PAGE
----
Monday, September 28, 2020

Stalinist Terror in the 1930s Closely Resembled Lenin’s in 1920s, Boguslavsky Says

Paul Goble

            Staunton, September 27 – Many in Russia and the West believe that Lenin’s “red terror” was directed at real enemies of the Soviet regime, while Stalin’s was directed at imaginary ones and designed only to intimidate or boost the careers of those who carried out the Kremlin ruler’s orders.

            But, in fact, St. Petersburg historian Konstantin Boguslavsky says, the archives show that during the red terror in Crimea, the majority of those shot were not White officers but ordinary soldiers sympathetic to the Soviets and that many in the Cheka doing the shooting were animated not by ideology but by careerist motivations.

            Consequently, he suggests, there is a direct line between what the chekists did in 1920 and what they did in the late 1930s, when a majority of those executed were in fact innocent and many of those doing the executions were ordinary careerists (newizv.ru/news/society/21-09-2020/bey-svoih-bolsheviki-unichtozhali-ne-stolko-klassovyh-vragov-skolko-storonnikov).

            The historian says that “when there weren’t enough real ‘Whites,’ the chekists killed workers and peasants who sympathized with Soviet power.” They fulfilled the plan and boosted their own careers in the process, harming most seriously precisely those they claimed to be defending in both cases.

            Boguslavsky shows that Stalin and his Chekists were exactly what they claimed to be, the genuine “continuers of Lenin’s program,” a program that was evil and careerist at the outset rather than one that as some would have it initially gave great promise but was then perverted by Stalin.

            This is a real continuity in Russian history, albeit it is not one that Vladimir Putin with his obsession about “a single stream” of his nation’s past really wants to stress given that it represents just as much an attack on his favored Stalin as on Lenin who the current Kremlin ruler believes put in place the basis for the demise of the USSR in 1991.

Russian Opposition Presses for Elected Mayors, Opening Larger Issue of Elections for Regional Heads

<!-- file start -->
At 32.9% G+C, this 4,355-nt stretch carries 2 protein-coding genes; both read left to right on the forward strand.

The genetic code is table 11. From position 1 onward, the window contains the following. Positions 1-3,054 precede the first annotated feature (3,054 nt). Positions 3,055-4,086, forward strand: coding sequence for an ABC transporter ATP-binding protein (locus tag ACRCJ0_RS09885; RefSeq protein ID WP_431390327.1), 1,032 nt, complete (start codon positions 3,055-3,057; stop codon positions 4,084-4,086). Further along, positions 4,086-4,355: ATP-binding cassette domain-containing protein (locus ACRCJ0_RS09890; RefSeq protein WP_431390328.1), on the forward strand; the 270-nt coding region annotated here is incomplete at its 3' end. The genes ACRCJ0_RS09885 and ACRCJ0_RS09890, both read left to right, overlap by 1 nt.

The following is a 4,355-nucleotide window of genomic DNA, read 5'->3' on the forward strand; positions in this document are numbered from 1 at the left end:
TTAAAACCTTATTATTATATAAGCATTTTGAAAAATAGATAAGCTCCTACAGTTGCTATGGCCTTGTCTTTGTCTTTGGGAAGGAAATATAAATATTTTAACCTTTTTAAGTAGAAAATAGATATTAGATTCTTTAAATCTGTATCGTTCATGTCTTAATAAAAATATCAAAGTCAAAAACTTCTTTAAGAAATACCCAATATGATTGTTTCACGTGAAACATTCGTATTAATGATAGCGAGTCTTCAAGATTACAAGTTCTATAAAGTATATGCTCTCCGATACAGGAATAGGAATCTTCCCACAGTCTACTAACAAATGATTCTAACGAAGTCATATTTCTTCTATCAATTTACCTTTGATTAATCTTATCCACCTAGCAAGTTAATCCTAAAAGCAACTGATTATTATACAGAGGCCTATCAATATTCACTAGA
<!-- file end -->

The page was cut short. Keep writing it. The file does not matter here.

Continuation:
Paul Goble

            Staunton, September 27 – Opposition parties in Yekaterinburg have been circulating petitions asking local assemblies to vote on restoring elected mayors, a move that the ruling United Russia Party likely has enough votes to block but one that highlights the importance of elections to the Russian people and not just at this level.

            A group of opposition party activists has collected some 13,000 signatures on its petition, and the staff of the local legislature is now examining them. (Only 10,000 must be valid to force a vote.) That is likely, but experts say only 14 or 15 of the 50 deputies plan to support the measure, meaning that it will fail (ng.ru/politics/2020-09-22/3_7970_regions.html).

            Activists are also seeking support for a referendum on this issue at the election commission of Sverdlovsk Oblast, even though the obstacles to achieving that are much higher – the valid signatures of two percent of the region’s population – some 66,000 in all – are needed, Darya Garmonenko of Nezavisimaya gazeta reports.

            Those behind these efforts say that if they fail now, they will return to the issue in the spring, possibly multiple times, until they gain their end. What makes this and similar calls in the Altay and other regions important is that they highlight just how important elections are for the Russian people who have had fewer of them with each passing year of Vladimir Putin’s rule.

            And it is quite clear that these moves to restore elections at the mayoral level are only a prelude to demands for elections of regional heads, something that would reverse the current situation in which the Kremlin appoints its people often with no local ties or interests rather than allowing the population to choose its own head.